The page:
I came home and told my husband about the best and the worst thing that happened to me at work today. When I told him the worst thing, he gave me one of those “I married a weirdo” looks.
And rightfully so. Because the worst thing that happened to me today was a “keep Christ in Christmas” kind of email.
You don’t want to get into a Biblical tango with me
So, first, some background. I grew up in the Church of Christ. This means that I spent the majority of my childhood at church, bible camp, or bible bowl. (Also, I did not realize until my 20s that most people did not spend their childhoods in hospitals and nursing homes like I did.) So if you want to talk hermeneutics or eschatology, I’m your girl.
But I am not your girl if you want me to support this season being all about you. I understand that not everyone is a Christian, nor do they celebrate Christmas.
Second, as I work on letting my authentic self come out to play, I find things I usually keep to myself just tumbling out of my mouth. This can be funny sometimes, but can also be a bit surprising. Kind of like discovering that your dress has been tucked into your pantyhose all afternoon.
During a department discussion about our holiday lunch celebration, someone asked if we should do a white elephant gift exchange again. At this point I offered my opinion, which sounded something like, “I just want to spend time with all of you; I don’t really need any more useless crap.”
This was actually much more coherent than what was going on in my head, which sounded a lot like “Noooooooooooooooooooooo.” But everyone looked kind of surprised. They’re still talking about how I just went RIGHT ahead and shared what I was thinking.
I could see how this might be surprising, as a large portion of my job deals with saying the right thing in the right way to the right people at the right time.
But ohmigawd, that takes a lot of energy.
Luckily, though, this authentic-self-thing has some benefits, too. Since I am spending less energy covering things up, other things are showing themselves more naturally. For instance, people have randomly started sharing things with me that they never would’ve shared before. I’m going to start charging people by the hour for listening to them.
Also, I have a better idea of what is in unmarked envelopes.
This diatribe has been a long time coming
A few months ago, I got an unmarked envelope via interoffice mail—it was one of those brown envelopes with only my name on it.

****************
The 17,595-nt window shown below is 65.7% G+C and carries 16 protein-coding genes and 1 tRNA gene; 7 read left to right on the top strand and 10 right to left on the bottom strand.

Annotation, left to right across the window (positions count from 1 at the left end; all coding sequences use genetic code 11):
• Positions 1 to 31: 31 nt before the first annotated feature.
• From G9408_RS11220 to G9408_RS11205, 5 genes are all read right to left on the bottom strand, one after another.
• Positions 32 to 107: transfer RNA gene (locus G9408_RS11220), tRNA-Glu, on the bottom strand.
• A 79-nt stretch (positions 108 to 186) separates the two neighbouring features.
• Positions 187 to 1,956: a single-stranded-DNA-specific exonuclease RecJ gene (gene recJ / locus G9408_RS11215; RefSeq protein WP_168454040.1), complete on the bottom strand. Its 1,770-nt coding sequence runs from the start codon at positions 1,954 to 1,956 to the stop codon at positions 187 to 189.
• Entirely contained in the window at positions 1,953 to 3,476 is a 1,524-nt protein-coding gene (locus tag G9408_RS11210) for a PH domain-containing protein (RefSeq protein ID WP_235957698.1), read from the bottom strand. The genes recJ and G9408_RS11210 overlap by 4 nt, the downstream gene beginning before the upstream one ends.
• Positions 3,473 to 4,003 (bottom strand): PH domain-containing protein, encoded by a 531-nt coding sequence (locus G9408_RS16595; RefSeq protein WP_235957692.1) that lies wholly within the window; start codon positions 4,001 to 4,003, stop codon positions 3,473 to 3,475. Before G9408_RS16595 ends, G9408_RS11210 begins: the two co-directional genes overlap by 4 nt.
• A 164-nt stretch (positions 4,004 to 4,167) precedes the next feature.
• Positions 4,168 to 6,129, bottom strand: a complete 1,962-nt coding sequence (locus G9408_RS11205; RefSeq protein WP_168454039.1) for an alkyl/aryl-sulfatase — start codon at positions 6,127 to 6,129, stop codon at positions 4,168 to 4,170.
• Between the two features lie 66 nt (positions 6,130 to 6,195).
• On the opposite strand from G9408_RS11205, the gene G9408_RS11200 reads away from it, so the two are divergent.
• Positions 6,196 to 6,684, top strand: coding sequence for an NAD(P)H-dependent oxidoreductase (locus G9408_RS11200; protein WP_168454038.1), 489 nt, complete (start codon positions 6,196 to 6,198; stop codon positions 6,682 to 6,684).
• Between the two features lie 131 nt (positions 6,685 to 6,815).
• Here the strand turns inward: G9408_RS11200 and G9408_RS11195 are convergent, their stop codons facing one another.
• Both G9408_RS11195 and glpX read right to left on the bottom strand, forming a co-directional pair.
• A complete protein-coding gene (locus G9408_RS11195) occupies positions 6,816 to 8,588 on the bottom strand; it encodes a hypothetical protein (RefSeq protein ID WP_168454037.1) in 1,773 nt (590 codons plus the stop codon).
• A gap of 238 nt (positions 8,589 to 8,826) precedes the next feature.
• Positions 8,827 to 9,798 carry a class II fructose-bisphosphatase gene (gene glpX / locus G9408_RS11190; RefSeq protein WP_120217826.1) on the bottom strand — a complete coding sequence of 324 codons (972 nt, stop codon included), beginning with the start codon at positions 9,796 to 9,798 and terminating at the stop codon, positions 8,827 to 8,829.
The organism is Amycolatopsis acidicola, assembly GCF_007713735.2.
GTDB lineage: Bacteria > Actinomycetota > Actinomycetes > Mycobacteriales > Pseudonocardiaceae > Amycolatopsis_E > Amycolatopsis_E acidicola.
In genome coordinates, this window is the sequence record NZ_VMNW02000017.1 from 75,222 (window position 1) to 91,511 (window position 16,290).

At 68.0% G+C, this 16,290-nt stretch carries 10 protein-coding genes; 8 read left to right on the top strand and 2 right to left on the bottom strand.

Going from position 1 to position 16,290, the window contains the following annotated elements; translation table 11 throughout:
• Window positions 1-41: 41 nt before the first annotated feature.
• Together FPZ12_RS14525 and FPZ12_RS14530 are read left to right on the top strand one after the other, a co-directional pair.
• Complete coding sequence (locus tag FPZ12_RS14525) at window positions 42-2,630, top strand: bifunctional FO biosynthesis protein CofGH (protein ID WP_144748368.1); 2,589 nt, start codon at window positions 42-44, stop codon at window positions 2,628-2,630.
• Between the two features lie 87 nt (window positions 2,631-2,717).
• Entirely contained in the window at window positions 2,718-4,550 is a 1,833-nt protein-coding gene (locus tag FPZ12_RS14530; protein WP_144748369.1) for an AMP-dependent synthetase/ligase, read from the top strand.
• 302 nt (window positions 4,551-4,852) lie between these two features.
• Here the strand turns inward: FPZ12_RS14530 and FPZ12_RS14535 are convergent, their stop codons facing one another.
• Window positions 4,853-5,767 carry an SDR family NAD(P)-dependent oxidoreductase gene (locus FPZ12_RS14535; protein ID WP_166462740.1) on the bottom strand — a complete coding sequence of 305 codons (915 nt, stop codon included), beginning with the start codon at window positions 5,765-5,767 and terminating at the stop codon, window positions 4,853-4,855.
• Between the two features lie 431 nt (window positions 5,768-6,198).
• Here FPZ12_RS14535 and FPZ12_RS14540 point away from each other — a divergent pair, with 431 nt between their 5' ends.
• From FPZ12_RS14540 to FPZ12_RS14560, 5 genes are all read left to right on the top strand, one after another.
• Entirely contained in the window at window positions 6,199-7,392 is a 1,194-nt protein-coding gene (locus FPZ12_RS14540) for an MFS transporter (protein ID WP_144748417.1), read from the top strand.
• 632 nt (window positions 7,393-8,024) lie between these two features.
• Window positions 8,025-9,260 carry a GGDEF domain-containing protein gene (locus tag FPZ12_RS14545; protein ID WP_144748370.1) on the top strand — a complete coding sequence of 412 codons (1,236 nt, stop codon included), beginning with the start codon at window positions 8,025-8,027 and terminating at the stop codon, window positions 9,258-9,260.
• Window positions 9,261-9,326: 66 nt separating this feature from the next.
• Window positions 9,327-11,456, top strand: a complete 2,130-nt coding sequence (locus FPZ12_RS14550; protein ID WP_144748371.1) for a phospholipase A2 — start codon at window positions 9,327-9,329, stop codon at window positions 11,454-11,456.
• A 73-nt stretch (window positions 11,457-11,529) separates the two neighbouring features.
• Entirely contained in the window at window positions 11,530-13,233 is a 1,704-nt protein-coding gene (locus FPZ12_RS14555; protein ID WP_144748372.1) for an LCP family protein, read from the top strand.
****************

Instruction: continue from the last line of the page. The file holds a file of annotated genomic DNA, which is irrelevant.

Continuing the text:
As I picked it up, I thought, “We really should screen our mail for anthrax.”
And then I thought, “Where did that come from?!”
But when I opened the envelope, I discovered exactly where that thought came from.
The envelope contained two pieces of paper. One was a copy of the email I had sent to announce the winners of the Halloween office decorating contest. (I hadn’t composed it, but I had sent it.) The other was a typed letter about how the anonymous sender thought we were a CHRISTIAN organization, and our use of the phrase “spirited décor” was a direct violation of that.
Obviously, Anonymous is an asshole who has no life or work duties.
My boss, however, did not share my shock and awe. When I went to her expecting her to share in my outrage, she said something like, “What did you expect? Halloween is a PAGAN holiday.”
To which I replied, “SO ARE CHRISTMAS AND EASTER, BUT NO ONE SEEMS TO BE COMPLAINING ABOUT THAT!”
Seriously, look it up
Fast forward to today, when I sent an email announcing a “holiday gift” from our leaders.
I received an email that said something about how excited the sender was, and how this was the “best work CHRISTmas gift ever.”
And then I couldn’t help myself, so I fired off a response that said, “Unfortunately, this is your gift for Christmas and New Year’s, so you’ll have to consider it covering both HOLIDAYS!”
This could be no big deal. But it could also be a bit career limiting for someone whose career depends on saying the right thing. In my defense, though, I did not say what I was really thinking, which was:
“Christ was born in the summer, Christmas is based on a pagan holiday, and not everyone who works here is Christian, you ignorant slut.”
The Zen response
I know that I should not be frustrated by her ignorance. If she wants to take offense at someone else’s beliefs, I should let her go forward in her great ridiculous muggleness.
But years of shoving and eating my feelings is coming back in full force, and my authentic self is looking like the girl from Hyperbole and a Half, all crazy like I’ve been drawn in MS Paint. But with red hair.
And she will not be denied.
Lucky for me, though, unlike the girl from Hyperbole and a Half, I will never be tempted to clean all the things.
Perhaps there is some hope after all.